But, in the end, I agree with Rodeo02 - unless it's another '96-97 4x2 Rodeo; only vehicles that will ever be parked at this house in the future is a 4x4 with good ground clearance. We live in fairly isolated territory, no snowplows, muddy roads that turn to deep rutts.

rodeo02
11-23-2006, 12:42 PM
... don't know if it's their weight variance or what, but that 16" of snow this Rodeo passed through in October was with an empty bed, only load it had in it, was the weight of one single adult...

Now that I think about it, my 2002 LS 4x4 wasn't as bad as a 2wd pickup. Gotta be the weight distribution, plus the G80 limited slip rear on our rodeo helped on take-off. One of the worst snow vehicles I had was a 1994 2wd Jeep Cherokee 5spd, 4.0L. It was fun to drive since it had so much power, just scarry in the winter.

Joel

Ramblin Fever
11-23-2006, 01:43 PM
It's so funny whenever I hear of a Jeep that's a 4x2 versus a 4x4 - I mean, I've always been amazed that Jeep even had the option of a 4x2.

Friend of my sister's has a 4x2 Jeep as well - she drives her little car in the winter :disappoin

I'll definitely admit that 2wd pickups as well as RWD full-size vans being the pit of all evil in the winter. Use to drive a company RWD Ford van - couldn't even get out of it's own way with an inch of snow, truly was a shame; but that thing had the power let me tell you.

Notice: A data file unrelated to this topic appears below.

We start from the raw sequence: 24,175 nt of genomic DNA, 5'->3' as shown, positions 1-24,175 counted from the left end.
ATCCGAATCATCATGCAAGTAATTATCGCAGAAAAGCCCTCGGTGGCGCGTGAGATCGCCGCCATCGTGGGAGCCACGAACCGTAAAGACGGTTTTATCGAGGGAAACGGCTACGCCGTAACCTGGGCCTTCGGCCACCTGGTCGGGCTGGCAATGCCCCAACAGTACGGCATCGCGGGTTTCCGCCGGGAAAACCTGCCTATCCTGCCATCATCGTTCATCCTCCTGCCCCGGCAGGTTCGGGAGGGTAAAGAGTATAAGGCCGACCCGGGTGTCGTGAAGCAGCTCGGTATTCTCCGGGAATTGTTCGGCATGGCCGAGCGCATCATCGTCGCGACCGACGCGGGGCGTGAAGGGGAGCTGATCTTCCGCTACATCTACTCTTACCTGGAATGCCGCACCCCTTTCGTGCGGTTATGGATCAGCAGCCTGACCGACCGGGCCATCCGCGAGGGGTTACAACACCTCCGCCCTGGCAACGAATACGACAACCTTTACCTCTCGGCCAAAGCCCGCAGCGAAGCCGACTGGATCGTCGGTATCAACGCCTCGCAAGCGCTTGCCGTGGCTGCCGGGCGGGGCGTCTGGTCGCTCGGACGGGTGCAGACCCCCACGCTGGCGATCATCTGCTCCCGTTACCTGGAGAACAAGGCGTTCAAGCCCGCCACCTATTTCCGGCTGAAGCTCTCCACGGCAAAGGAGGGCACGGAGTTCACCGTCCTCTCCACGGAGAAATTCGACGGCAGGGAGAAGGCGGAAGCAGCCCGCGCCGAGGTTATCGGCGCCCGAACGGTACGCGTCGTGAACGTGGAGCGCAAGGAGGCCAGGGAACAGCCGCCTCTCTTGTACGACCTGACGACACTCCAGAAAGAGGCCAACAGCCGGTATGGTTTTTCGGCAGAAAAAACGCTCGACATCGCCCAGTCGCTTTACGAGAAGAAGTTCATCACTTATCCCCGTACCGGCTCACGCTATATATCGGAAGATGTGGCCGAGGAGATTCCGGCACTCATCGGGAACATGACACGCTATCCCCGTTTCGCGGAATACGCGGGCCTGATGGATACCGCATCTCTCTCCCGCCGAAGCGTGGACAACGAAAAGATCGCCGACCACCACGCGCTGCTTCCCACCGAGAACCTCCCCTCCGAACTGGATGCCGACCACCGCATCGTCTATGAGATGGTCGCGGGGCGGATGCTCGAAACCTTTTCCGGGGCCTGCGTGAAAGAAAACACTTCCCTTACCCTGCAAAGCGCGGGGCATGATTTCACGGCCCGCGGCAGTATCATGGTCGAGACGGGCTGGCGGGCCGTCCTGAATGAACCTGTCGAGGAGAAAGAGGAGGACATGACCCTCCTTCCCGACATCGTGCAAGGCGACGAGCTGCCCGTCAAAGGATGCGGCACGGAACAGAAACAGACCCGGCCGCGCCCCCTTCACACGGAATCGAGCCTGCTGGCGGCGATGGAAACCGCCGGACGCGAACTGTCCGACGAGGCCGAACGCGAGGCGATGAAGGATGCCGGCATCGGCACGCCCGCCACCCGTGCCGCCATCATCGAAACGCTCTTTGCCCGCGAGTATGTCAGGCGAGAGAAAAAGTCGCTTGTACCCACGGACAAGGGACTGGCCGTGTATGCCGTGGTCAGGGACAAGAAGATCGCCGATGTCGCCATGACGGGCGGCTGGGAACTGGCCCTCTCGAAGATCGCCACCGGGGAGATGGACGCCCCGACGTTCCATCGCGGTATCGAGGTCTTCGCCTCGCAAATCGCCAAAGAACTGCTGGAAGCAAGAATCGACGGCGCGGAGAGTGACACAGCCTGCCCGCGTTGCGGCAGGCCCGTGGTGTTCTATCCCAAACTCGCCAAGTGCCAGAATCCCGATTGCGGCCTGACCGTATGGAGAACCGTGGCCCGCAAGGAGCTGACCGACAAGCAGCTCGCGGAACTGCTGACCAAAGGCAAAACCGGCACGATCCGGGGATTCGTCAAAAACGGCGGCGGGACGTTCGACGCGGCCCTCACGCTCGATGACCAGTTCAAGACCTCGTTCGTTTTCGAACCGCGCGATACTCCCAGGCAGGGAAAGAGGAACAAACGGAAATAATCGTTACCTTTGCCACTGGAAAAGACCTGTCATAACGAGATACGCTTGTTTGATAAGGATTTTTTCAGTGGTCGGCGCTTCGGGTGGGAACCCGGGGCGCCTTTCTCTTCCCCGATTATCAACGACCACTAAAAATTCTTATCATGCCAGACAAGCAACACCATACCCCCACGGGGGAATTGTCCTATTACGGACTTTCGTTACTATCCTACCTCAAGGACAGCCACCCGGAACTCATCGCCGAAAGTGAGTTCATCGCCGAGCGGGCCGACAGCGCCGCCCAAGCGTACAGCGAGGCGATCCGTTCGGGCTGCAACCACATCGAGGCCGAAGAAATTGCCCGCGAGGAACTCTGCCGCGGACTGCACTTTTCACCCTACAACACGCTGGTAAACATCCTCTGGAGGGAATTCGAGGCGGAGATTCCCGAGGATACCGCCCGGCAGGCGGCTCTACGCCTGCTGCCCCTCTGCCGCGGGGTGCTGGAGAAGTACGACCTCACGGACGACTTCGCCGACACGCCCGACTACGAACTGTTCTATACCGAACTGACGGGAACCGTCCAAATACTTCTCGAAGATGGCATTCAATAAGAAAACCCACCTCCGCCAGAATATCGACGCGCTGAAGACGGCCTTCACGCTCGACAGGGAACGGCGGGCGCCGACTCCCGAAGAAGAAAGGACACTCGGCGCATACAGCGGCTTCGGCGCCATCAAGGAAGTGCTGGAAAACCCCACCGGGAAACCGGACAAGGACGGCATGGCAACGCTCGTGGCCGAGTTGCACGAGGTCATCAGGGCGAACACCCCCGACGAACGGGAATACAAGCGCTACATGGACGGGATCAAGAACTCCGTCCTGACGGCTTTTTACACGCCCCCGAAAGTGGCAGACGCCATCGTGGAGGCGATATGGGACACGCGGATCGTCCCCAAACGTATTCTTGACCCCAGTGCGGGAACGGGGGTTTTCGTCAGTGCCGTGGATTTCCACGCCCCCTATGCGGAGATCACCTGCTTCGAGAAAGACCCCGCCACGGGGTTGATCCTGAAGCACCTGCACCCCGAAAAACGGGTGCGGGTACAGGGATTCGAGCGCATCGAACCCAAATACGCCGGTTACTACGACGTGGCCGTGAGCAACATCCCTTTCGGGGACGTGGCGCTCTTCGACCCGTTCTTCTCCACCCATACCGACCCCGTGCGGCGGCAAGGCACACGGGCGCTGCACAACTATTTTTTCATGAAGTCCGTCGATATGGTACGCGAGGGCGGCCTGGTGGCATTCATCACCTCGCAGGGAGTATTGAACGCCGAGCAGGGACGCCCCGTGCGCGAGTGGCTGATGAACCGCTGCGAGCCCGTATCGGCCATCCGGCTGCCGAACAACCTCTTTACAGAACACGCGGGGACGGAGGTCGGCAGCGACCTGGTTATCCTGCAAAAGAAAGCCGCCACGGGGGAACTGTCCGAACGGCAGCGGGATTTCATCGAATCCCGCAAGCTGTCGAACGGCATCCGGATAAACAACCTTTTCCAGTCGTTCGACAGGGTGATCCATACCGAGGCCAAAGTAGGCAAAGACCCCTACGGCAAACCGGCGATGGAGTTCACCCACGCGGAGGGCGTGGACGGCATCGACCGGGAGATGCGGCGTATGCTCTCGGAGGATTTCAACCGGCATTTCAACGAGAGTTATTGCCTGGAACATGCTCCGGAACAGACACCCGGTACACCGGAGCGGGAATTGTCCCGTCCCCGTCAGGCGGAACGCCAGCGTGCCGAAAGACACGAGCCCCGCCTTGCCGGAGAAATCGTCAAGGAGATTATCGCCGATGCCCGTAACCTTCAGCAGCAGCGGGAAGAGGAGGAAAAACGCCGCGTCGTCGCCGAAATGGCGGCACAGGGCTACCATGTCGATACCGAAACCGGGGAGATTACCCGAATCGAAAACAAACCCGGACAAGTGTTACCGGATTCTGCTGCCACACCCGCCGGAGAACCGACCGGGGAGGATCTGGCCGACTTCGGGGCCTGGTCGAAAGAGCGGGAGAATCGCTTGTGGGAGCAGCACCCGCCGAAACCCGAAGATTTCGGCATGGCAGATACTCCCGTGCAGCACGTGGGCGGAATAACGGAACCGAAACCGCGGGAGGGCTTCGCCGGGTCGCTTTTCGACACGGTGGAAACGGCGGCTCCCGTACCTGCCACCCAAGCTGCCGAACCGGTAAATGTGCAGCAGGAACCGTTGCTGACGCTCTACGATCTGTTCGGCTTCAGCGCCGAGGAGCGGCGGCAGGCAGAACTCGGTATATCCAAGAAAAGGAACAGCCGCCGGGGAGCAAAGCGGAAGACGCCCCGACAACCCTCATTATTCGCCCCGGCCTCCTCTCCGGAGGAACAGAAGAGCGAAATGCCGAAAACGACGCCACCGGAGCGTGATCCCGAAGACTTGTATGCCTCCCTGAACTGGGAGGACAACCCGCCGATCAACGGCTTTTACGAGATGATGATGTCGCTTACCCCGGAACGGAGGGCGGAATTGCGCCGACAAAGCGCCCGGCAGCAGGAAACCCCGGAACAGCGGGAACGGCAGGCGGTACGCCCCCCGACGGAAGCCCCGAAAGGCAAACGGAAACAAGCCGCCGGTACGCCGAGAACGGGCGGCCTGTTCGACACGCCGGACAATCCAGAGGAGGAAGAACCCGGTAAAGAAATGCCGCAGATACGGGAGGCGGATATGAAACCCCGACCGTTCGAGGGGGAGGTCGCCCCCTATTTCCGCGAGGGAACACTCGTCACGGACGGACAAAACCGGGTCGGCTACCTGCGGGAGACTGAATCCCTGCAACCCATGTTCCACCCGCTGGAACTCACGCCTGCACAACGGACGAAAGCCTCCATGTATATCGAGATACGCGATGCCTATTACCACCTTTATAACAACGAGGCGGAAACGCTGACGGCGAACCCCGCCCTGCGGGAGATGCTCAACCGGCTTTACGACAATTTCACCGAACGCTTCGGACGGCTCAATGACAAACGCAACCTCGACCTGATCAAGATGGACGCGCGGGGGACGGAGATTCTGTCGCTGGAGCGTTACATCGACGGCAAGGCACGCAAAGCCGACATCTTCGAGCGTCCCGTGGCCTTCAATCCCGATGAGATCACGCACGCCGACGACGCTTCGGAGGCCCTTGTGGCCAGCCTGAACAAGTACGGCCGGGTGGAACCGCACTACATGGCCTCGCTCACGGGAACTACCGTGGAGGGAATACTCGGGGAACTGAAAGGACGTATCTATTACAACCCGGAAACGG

I think pickups in general are so light-weight in the rear; even this 4x4 TRD Off-road Tacoma we have requires a few sand-bags to keep the rear seated in the snow, and it does have good A/T tires.

highlandlake
11-23-2006, 05:06 PM
It's so funny whenever I hear of a Jeep that's a 4x2 versus a 4x4 - I mean, I've always been amazed that Jeep even had the option of a 4x2.



Another quote: "rodeo02 - I had a 1994 2wd Jeep Cherokee 5spd, 4.0L. It was fun to drive since it had so much power, just scarry in the winter".

Here in Maine people call the two wheel drive Jeep Cherokees - ....CHICKADEES :p .....
They really are a disaster in snow or ice - and I think Corvettes have more traction.
They should be avoided or simply banned north of the Mason/Dixon line. When others say 'just put weight in the back of 'em' I think that the 'weight' should be in the form of 200 feet of heavy recovery strap, a winch, and a huge oak sign with neon lights that says 'please help me out of the ditch!'.

rodeo02
11-23-2006, 06:33 PM
..Here in Maine people call the two wheel drive Jeep Cherokees - ....CHICKADEES :p .....
They really are a disaster in snow or ice - and I think Corvettes have more traction.

Hehe.. yeah. I drove that Cherokee for about 3yrs & traded it for an almost new 1997 Wrangler TJ 4x4 2.5L 5spd. My very first 4x4. That was a fun little truck, pretty good in the snow, but a horrible daily driver for long hywy runs. Terrible for anything other than moving a driver and 1 passenger. 2 hands on the wheel at all times, had to keep the pedal mashed to the floor for it to get out of it's own way, cold as a mofo in the winter, but the heater did blast pretty good! IMO- wranglers are great for a 'fun' vehicle, not a DD.

Joel